Late payments. It’s a situation every self storage business eventually has to deal with. Sometimes the situation is a once-in-a-while issue, but other times it becomes a chronic problem that can lead to a total lack of payment. As a facility owner, you should give customers a fighting chance to get payments back on track, but you must also protect yourself and run a profitable business.
The Rare Late Payment
Sometimes even the best customers at a self storage business end up being late once or twice. You want this type of late-paying customer to have time to make the payment and catch up without a penalty.
Have an adequate grace period for late payments before late fees are assessed. Consider 10 days or so; this gives customers plenty of weekdays to take care of whatever is going on. Make late fees easy to overcome. It’s pointless to assess a late fee that’s so high that it’s difficult for the customer to pay.
Tell the customer to stay in contact, and call the customer if you haven’t heard anything or received payment after a few days unless the customer has given you a specific payment date. Be sure to send written notice too. This ensures that no one forgets, and your self storage business eventually gets its payment.
Chronically Late but Paying
You may end up with a customer who becomes a chronic late payer. This is not necessarily due to irresponsibility. Sometimes a person hits a bad patch. However, a situation like this can’t go on because it affects your accounting and keeps you in a holding pattern regarding the storage unit. You never know if this will be the month when the customer finally stops paying.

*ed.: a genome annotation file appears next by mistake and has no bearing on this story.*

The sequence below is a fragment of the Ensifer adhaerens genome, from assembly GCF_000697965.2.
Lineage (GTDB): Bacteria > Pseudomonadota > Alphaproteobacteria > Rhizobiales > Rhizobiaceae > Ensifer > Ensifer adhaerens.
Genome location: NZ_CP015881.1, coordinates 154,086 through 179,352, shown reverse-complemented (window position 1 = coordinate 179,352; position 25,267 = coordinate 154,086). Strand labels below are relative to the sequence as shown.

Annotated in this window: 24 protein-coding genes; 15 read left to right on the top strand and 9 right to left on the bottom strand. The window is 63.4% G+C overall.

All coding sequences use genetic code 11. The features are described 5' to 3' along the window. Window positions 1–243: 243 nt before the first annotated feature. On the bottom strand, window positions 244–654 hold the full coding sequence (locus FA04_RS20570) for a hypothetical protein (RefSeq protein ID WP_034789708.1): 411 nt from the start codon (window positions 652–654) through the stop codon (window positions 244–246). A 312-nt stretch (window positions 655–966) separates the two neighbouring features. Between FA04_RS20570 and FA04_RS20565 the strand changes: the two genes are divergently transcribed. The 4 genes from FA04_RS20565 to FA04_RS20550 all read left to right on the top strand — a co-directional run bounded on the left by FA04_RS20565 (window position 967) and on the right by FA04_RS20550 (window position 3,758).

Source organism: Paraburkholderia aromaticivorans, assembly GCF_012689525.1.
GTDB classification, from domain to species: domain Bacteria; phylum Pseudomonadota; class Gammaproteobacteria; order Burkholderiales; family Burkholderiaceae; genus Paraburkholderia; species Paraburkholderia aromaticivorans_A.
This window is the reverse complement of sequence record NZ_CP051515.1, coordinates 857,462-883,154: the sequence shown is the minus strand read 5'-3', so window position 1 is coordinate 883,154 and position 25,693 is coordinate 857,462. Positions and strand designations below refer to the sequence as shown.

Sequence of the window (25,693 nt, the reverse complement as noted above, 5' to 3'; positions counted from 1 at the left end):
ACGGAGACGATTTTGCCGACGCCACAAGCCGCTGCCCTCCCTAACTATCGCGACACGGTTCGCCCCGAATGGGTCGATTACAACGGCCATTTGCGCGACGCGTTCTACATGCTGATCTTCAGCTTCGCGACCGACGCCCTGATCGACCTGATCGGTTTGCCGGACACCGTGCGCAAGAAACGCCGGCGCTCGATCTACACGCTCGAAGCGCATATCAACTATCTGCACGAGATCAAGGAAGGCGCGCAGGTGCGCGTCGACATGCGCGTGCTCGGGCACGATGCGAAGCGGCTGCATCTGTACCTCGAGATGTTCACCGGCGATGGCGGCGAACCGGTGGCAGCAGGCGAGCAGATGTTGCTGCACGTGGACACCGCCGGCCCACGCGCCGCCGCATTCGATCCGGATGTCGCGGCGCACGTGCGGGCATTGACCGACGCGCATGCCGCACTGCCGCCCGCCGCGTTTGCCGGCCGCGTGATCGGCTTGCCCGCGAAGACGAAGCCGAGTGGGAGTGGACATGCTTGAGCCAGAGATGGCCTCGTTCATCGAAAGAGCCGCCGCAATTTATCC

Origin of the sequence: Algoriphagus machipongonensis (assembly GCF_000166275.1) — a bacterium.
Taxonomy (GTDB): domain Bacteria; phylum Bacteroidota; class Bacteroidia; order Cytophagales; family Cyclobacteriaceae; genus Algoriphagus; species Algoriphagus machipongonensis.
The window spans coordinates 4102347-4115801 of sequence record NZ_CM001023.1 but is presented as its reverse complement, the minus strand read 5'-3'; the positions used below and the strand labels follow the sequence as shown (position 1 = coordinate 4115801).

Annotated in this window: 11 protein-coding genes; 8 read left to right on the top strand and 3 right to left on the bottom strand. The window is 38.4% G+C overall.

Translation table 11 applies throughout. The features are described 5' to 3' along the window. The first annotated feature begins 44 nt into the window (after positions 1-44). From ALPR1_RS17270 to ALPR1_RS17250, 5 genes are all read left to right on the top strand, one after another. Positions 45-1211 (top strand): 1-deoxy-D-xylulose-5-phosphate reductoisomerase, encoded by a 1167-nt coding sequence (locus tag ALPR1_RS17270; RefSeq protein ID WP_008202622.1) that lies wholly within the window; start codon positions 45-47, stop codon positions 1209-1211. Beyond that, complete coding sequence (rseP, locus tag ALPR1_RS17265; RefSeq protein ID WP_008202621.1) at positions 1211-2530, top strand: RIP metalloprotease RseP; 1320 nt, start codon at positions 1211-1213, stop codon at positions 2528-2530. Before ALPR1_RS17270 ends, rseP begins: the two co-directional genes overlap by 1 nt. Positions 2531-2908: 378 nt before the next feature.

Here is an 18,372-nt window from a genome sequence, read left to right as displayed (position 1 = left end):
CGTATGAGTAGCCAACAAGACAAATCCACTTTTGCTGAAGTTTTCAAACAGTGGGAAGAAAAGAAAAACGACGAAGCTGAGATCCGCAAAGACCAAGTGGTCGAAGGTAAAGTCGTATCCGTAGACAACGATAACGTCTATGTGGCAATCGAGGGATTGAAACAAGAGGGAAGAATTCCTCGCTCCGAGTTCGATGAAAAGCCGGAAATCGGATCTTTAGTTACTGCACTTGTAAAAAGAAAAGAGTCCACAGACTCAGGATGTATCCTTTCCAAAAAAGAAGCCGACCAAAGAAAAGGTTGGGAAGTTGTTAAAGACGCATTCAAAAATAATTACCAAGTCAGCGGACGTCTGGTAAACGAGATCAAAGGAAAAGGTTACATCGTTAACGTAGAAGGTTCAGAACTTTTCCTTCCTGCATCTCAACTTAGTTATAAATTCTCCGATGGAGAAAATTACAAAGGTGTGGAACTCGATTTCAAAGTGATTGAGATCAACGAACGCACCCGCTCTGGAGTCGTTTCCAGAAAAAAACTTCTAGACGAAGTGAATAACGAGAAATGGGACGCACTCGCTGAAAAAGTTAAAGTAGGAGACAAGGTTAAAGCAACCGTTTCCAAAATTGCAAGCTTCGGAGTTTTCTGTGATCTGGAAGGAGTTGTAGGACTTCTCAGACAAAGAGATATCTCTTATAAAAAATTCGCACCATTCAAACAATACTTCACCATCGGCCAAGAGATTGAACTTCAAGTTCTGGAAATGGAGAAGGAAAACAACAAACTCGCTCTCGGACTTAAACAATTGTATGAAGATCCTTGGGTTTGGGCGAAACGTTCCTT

Devise a program to help chronically late customers. Search for a cheaper unit, such as a portable storage pod with limited access, so that the customer has an easier time making monthly payments. Alternatively, create a payment program where the late amount is spread over two or three months so that the customer has a chance to pay it off easily. Do, however, include additional penalties if one of those payments is missed. Those penalties serve as incentive to get the new payments in on time.
Note that if you create these programs, you do have to extend them to all of your customers, even those you suspect are just being irresponsible. If you do not extend them to everyone, that could easily be mistaken for discrimination.
Late and No Payment in Sight
If someone has simply not paid and not been in contact, contact the person during the grace period and every few days after that. If you can’t reach the person, even after the late-fee period begins, contact the emergency contact on the account.
If it gets to the point where you have to close the storage unit, move the person’s belongings first to a storage pod. That frees up the regular unit for a new customer without totally getting rid of all the old customer’s belongings. Continue to try to contact the customer and the emergency contact. State law may require a certain amount of time between the payment due date and the time you auction the belongings. Give notice not only by phone, but in writing as well to ensure you fulfill your state’s requirements.
If you still can’t reach anyone after the time required by law, you’ll have to put the items up for auction to recoup your costs. Since collection laws vary by state, consult with a local collections attorney to ensure you’ve fulfilled all legal requirements for proceeding to the auction stage.